I've stumbled upon the following cases:
Da(spelled this way this word means
Dà(spelled this way this word means
Da'(spelled this way this word means
give (second person imperative form of "to give")
Clearly in this case one needs to distinguish between two verb forms and hence must choose whether to write a grave accent or an apostrophe accordingly in proper writing.
I wonder whether there are other "trichotomous" words like this, or perhaps even "quadrichotomous" ones involving the acute accent as well, involving the use the apostrophe to produce a word having yet another separate meaning. (?)
I did not realize it at first, but perhaps, besides for reasons of disambiguation, another reason why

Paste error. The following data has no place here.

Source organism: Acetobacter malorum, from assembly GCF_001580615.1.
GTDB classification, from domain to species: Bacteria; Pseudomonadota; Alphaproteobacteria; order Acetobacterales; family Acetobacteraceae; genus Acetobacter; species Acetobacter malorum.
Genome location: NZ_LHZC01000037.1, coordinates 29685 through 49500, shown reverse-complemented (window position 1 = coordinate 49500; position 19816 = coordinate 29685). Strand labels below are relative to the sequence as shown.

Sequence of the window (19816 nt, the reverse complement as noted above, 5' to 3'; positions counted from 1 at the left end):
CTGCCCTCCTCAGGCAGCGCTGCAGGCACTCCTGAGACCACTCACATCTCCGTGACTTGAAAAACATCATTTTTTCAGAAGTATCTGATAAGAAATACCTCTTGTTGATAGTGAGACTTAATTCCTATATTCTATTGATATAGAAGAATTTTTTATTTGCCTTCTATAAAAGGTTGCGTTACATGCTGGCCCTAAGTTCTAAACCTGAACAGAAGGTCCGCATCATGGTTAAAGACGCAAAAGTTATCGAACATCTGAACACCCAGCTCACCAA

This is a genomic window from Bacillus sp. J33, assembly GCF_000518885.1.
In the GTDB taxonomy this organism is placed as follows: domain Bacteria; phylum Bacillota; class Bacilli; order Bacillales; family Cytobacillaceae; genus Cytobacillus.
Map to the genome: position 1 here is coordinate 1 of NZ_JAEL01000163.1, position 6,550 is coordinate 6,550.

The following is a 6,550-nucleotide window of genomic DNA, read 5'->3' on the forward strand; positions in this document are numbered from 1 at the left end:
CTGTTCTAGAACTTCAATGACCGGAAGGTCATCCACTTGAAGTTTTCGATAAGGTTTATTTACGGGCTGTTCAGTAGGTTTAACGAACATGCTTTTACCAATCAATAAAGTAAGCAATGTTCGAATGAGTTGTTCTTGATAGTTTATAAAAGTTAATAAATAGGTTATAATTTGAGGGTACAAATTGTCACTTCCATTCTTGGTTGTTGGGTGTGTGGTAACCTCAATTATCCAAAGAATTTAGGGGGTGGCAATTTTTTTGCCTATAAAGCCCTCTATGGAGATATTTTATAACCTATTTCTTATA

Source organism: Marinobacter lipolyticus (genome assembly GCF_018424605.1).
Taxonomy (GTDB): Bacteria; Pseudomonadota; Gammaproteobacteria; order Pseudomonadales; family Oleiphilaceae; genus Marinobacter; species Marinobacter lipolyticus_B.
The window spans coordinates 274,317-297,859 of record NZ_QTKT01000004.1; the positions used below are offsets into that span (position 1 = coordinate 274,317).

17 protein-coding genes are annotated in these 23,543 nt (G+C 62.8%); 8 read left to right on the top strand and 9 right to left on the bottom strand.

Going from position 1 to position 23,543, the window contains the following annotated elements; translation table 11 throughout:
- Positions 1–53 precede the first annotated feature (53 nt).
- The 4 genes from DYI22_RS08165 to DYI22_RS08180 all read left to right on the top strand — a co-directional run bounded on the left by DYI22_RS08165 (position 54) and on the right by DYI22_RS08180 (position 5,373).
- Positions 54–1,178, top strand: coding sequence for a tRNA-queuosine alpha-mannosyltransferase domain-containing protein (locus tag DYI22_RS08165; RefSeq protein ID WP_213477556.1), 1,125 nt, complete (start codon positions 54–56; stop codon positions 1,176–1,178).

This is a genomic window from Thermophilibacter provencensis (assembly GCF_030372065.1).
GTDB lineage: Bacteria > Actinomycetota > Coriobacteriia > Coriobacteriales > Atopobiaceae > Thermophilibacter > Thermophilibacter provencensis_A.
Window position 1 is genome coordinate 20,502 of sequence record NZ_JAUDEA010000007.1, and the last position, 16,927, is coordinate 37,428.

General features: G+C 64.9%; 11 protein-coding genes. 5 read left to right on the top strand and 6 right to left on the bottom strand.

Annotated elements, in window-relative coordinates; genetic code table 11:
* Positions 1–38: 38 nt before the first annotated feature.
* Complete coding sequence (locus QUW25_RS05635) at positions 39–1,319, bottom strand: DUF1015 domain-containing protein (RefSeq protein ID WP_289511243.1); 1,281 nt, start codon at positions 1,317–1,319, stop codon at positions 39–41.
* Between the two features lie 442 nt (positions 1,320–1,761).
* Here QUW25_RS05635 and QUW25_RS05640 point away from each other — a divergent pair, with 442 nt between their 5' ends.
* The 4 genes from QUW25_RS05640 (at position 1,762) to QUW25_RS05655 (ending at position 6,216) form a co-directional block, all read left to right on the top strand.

Da' is written with an apostrophe is that it is a shortened version of
Dai which can also work as a second person imperative in some contexts (e.g.
Dai a Cesare quel che è di Cesare, (literally:
Give Julius Caesar what Julius Caesar owns)). Hence, the apostrophe works just like in the word
po' which is an abbreviation of
poco (not to be confused with
Po which is the name of the longest river entirely contained within Italy and is its only other near homonym) or the definite feminine article
l' which is an abbreviation of the full definite feminine article
la used before nouns starting with a vowel.